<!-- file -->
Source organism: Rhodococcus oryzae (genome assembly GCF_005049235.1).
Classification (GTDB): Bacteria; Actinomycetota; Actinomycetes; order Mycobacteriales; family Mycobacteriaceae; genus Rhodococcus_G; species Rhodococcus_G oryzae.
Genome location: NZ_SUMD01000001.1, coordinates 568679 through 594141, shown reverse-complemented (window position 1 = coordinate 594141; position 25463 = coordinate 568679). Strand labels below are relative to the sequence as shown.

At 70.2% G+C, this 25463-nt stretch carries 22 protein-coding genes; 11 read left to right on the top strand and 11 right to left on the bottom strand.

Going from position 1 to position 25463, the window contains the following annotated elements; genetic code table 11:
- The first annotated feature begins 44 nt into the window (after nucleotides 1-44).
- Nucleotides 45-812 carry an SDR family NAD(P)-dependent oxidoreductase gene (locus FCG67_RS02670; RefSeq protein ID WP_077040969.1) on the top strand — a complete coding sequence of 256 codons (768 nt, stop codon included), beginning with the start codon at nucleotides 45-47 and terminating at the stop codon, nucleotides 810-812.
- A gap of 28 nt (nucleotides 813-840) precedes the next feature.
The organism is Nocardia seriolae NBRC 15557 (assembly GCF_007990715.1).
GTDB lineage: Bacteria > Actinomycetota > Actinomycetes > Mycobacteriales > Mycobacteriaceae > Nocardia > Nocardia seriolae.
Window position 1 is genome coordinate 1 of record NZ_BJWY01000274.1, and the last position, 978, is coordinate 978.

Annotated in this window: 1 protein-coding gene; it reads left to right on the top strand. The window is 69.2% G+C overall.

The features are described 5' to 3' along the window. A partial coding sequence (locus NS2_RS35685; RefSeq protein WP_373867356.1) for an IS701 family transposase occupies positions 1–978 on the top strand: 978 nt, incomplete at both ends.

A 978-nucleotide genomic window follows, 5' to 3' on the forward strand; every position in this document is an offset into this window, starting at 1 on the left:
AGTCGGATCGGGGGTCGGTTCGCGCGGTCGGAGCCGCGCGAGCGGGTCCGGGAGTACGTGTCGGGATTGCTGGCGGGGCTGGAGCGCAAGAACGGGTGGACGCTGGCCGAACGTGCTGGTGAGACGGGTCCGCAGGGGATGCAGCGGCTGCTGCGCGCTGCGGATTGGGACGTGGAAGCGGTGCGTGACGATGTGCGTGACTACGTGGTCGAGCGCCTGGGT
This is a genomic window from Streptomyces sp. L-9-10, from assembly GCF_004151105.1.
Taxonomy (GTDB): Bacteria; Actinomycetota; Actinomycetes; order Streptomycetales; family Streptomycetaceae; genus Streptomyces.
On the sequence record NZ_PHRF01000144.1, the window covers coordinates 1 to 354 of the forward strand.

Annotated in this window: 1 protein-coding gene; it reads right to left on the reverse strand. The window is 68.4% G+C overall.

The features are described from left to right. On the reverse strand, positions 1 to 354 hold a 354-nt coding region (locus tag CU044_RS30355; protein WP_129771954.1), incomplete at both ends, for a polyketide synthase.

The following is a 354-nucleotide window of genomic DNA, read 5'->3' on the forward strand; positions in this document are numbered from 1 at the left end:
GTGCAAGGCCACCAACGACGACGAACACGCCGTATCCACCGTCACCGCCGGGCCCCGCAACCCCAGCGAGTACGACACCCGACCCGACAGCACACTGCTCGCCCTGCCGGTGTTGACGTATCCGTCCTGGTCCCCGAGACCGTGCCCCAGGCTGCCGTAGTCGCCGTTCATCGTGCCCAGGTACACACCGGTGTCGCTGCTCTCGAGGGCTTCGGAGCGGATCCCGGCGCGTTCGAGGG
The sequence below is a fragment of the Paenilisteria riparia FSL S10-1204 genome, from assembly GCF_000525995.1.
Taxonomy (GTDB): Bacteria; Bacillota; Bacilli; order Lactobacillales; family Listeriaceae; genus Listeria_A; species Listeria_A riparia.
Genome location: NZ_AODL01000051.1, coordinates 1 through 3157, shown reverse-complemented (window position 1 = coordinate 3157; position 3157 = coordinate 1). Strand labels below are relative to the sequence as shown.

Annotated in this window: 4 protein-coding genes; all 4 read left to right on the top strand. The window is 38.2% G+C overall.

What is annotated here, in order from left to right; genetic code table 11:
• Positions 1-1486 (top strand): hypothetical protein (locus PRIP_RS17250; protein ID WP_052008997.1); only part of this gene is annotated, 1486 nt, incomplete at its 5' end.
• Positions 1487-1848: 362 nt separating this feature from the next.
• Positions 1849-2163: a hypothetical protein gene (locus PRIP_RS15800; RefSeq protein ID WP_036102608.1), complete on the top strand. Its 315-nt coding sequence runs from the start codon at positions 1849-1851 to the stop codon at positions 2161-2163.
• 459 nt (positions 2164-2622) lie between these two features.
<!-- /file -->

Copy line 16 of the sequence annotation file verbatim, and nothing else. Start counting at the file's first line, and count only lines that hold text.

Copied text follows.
This is a genomic window from Streptomyces sp. L-9-10, from assembly GCF_004151105.1.